The Mac Webb

Scattershots

- 2002.07.03

Readers in the Dallas/Ft. Worth area are familiar with the works of longtime Sports Writer Blackie Sherrod. Blackie was in his prime shortly after the founding of the original 13 colonies, but continues to be a fixture with the Dallas Morning News. Over the past decade, he has been subjecting us to articles which have no coherent theme or ideas. He simply scattershoots, throwing out random thoughts as they come to him. He was the model from which Larry King based his own disjointed writing style, referred to as "dot.dot.dot".

I like to contribute to Low End Mac on a monthly basis and have found that my mind will remind me to contribute by throwing an idea for an article to my conscious approximately every three weeks. This time I find that I have a group of small ideas, which although extremely important to the community, are a bit lean. As such, I will pay tribute to Blackie and submit these scattershots.

New Releases for Macworld?

I was talking with some of the employees at the local Apple store, and we began speculating on possible releases to coincide with MWNY. We threw out the usual rumors of G4 iBooks and G5 Power Macs and tried to base our speculation on the current product life cycles. If you examine the current product map, it is difficult to see where any major changes could be made.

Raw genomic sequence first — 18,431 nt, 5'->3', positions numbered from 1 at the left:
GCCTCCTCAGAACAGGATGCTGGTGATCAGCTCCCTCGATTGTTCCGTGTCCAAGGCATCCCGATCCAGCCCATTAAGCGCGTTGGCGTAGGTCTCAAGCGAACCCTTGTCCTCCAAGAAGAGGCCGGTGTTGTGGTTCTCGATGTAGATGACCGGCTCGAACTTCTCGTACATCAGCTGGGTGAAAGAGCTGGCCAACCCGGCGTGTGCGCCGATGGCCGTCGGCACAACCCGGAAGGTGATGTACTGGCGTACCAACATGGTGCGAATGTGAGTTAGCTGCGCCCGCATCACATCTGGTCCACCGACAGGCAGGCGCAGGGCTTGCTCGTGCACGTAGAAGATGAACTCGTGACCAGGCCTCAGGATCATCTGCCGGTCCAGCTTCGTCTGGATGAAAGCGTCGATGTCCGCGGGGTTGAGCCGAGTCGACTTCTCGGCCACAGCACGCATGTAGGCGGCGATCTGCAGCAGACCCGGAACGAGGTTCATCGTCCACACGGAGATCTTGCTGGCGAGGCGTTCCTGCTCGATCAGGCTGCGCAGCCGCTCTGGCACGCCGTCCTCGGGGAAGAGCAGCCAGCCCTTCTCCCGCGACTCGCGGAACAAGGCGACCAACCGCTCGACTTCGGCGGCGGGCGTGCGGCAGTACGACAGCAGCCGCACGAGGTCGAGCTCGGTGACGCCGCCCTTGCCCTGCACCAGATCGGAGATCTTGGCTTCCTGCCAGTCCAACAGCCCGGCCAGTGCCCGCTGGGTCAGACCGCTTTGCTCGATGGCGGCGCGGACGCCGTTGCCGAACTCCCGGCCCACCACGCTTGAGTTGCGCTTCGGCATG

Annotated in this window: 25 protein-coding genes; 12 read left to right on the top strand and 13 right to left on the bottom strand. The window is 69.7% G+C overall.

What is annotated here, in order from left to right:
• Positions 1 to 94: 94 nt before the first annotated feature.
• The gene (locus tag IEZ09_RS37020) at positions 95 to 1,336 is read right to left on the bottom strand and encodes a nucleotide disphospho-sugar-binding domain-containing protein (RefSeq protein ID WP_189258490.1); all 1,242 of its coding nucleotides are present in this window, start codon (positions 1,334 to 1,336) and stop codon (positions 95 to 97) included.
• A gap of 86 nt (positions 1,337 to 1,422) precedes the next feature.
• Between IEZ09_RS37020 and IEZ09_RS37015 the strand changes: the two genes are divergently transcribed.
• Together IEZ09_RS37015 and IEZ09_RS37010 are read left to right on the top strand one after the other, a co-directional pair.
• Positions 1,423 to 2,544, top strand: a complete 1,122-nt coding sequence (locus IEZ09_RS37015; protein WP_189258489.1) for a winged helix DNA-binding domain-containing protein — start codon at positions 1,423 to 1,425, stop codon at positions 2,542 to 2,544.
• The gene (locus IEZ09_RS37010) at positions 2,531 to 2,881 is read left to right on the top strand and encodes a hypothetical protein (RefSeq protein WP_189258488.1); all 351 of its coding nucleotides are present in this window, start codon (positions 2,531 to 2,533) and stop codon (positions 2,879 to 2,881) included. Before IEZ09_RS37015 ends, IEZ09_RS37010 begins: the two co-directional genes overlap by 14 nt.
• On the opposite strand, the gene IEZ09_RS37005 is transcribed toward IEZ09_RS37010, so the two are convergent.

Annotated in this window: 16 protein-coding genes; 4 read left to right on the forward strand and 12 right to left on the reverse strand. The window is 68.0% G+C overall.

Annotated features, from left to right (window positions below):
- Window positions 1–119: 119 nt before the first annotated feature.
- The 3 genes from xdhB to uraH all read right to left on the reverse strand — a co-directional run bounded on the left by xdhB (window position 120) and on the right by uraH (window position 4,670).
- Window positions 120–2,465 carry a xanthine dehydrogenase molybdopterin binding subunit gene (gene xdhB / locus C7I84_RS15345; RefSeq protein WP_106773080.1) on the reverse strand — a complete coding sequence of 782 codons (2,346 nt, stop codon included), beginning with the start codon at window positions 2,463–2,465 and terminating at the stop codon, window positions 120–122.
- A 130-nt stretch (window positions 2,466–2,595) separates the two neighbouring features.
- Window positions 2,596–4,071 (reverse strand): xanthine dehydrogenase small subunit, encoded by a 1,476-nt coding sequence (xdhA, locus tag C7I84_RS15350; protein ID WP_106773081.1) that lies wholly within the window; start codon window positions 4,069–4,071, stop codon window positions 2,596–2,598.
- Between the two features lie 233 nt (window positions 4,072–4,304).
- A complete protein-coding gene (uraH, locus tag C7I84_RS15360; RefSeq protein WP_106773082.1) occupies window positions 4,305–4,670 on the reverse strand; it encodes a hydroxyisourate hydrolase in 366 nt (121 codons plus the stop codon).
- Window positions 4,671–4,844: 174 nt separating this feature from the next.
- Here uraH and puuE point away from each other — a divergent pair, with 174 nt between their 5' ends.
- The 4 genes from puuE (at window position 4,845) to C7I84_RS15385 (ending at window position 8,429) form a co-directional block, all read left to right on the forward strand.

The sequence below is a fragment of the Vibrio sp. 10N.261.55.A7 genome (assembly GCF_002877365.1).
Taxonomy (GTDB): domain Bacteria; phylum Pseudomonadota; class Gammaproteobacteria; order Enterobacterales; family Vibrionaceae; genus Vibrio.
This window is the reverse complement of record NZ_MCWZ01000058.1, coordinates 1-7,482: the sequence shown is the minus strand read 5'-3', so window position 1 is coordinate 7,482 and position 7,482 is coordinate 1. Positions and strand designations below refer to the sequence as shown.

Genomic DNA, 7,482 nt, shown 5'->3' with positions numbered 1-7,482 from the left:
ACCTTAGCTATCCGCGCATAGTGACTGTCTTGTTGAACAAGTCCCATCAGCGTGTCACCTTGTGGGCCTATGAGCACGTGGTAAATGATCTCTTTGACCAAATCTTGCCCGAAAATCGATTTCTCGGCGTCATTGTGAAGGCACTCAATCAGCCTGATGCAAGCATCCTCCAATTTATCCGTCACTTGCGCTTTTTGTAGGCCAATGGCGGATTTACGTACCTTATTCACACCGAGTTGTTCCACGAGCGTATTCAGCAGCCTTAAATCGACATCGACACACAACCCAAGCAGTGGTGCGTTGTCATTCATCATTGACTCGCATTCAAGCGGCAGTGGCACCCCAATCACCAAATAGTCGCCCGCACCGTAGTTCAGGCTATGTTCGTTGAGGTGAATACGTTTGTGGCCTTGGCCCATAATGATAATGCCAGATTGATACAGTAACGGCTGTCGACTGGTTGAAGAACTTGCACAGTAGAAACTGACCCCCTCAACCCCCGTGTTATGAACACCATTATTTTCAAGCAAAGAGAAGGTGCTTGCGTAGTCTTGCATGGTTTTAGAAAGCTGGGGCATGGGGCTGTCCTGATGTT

On the portable side, the PowerBook has just gone through a wonderful revision in the past 60 days, and the iBook specs were raised to keep the two machine relatively close to the previous capability gap. In the The iMacdesktop arena, the Power Mac specs were just raised, and the iMac still has the new computer smell. The eMac machine is both brand new and dangerously close to hurting the value of the new iMac. The Xserve is a brand new product, and the iPod was recently upgraded to offer a higher capacity drive.

In the hardware arena, the employees and I decided that a Quicksilver case update and a possible iMac upgrade were about all that seemed realistic. It seems this summer will again be the platform for highlighting software with heavy emphasis on 10.2.